The outbreak of COVID-19 triggered a wide range of responses from governments in the European Union. Given that the disease was new and effective medical countermeasures did not exist in early 2020, governments had to adopt non-medical measures aiming at the containment and mitigation of COVID-19. As the pandemic began to abate, governments started designing the lockdown exit strategies and restarting their economies. However, the risk that the new wave of the epidemic may happen did not disappear, especially given that the vaccine development takes a long time, and herd immunity was not achieved. In this light, the issue of lifting lockdowns has become a new subject of public debate across and within European countries raising discussions about the appropriateness of timing, risks, and potential consequences of ending the confinement. We provide a timely description of the current situation and draw lessons from the containment stage to inform the design and implementation of the lockdown exit policies. First, we observed a north-south divide in people’s perceptions, worries and trust across the European countries. This finding suggests that further containment measures and lockdown exit strategies need to be balanced against the factors that worry people in each specific country. One noteworthy example is the level of importance that people in European countries attribute to the concepts of individual freedom and privacy. Using mobile data for tracking COVID-19 cases and their contacts may be a controversial decision to take even though it is believed by many experts to be a useful tool to manage the COVID-19 outbreak. The effectiveness of this policy critically depends on a sufficient level of adoption of the technology by the population. Our data suggest that this may not be achieved easily in some European countries. Another critical issue is the balance between saving lives and saving livelihoods. According to the survey, people in southern European countries are substantially more concerned about the economic aspects of the COVID-19 outbreak than people in northern European countries. Second, we found considerable heterogeneities in people’s approval of policies within individual countries. This tendency was particularly noticeable in France and Italy. Furthermore, our results showed that the burden of stress tended to be unequally distributed across and within countries. Even in case of households that were not directly hit by COVID-19, the pandemic may have acted as a stressor causing health and economic anxieties. Such worries may be detrimental to individual mental health and wellbeing, and they may become further exacerbated by the imposition of self-isolation policies. Third, during a pandemic, public trust in the government and the information it provides is of paramount importance. To expect high compliance over extended periods of time, policymakers need to adopt effective strategies and means of communication whereby securing a sufficient level of trust and confidence from the society. As our results suggest, some countries were more successful in this respect than others. Society needs to be well-informed about the dilemmas faced by policymakers, and for this, the communication between the government and the citizens must be clear and transparent. The data showed that 94 % of respondents closely followed the news on the situation with COVID-19 mainly using television to keep themselves updated. Thus, television emerged as the best channel to reach the population at large, suggesting that presenting reliable information through this means is an effective strategy to follow. Overall, information provision, public education and effective communication strategies should be among the key guidelines for policymakers when implementing exit strategies and designing future containment measures so that these policies have public support and high compliance.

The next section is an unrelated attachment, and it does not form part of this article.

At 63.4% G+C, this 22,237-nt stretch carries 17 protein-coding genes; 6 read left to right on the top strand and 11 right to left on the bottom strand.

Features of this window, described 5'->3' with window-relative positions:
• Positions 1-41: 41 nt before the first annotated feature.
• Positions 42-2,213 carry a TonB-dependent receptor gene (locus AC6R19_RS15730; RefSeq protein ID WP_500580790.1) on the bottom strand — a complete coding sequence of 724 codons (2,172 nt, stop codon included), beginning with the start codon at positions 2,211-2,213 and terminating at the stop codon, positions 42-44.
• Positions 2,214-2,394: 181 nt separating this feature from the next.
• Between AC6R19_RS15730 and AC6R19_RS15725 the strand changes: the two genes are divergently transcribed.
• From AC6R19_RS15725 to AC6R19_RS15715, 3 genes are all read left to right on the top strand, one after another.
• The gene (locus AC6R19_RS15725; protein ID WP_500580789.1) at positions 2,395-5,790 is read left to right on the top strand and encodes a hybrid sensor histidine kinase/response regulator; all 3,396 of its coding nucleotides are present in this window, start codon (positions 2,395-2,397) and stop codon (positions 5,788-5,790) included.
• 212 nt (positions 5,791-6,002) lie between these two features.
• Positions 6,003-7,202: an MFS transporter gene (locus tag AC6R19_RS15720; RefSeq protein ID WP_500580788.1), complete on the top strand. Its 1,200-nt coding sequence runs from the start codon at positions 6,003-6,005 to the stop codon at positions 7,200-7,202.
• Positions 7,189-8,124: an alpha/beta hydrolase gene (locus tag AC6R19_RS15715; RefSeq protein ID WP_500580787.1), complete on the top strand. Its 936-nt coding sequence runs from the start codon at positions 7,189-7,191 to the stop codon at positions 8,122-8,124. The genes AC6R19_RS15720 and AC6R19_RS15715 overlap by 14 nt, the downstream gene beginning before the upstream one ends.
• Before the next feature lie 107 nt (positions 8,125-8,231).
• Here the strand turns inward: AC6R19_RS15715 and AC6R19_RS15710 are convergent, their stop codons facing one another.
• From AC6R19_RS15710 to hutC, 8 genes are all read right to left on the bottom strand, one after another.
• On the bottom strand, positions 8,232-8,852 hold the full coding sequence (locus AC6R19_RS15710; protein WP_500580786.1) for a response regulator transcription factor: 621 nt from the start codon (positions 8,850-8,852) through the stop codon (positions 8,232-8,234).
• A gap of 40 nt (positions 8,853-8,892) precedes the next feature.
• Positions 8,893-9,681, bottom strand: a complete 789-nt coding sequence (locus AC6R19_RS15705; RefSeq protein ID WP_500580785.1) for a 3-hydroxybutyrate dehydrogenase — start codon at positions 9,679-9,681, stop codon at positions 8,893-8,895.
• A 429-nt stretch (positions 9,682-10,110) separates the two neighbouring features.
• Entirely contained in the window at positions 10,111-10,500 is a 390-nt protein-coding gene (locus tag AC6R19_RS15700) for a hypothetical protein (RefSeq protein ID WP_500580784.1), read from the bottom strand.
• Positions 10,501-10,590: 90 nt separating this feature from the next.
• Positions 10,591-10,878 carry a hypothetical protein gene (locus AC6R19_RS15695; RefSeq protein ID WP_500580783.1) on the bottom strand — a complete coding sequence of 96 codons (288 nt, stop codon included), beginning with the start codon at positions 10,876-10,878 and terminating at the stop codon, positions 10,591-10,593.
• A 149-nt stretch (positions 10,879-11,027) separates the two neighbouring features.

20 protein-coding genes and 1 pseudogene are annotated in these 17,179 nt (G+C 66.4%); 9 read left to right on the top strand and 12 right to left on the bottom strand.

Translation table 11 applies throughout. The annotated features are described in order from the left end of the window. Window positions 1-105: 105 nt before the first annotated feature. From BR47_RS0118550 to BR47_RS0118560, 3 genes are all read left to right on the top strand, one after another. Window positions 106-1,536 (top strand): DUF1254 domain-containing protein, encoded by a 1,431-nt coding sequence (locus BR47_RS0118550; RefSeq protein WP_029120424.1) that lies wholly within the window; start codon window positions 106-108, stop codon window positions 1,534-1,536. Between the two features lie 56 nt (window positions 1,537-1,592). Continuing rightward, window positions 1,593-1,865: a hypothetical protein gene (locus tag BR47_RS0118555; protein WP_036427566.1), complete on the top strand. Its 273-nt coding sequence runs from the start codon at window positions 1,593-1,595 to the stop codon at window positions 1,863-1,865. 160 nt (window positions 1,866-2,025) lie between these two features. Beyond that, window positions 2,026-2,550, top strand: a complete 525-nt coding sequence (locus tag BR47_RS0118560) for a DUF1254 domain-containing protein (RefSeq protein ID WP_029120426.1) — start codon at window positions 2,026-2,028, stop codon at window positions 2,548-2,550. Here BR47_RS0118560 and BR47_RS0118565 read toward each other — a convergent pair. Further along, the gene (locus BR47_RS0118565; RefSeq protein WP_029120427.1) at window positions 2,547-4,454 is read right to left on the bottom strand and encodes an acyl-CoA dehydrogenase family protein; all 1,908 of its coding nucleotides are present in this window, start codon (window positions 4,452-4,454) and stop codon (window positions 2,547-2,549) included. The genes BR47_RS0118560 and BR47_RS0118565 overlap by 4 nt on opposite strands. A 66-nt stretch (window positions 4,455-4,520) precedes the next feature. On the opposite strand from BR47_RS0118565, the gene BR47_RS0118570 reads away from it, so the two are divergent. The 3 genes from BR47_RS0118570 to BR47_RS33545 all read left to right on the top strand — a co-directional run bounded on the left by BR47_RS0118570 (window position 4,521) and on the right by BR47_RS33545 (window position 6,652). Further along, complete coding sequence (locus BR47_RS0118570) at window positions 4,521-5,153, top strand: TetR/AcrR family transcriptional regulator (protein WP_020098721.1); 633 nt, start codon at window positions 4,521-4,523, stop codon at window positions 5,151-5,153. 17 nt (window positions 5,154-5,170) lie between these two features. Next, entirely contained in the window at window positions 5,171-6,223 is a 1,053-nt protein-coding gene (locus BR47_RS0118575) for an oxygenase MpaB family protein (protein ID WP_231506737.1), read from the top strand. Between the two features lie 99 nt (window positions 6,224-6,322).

health, COVID-19, EU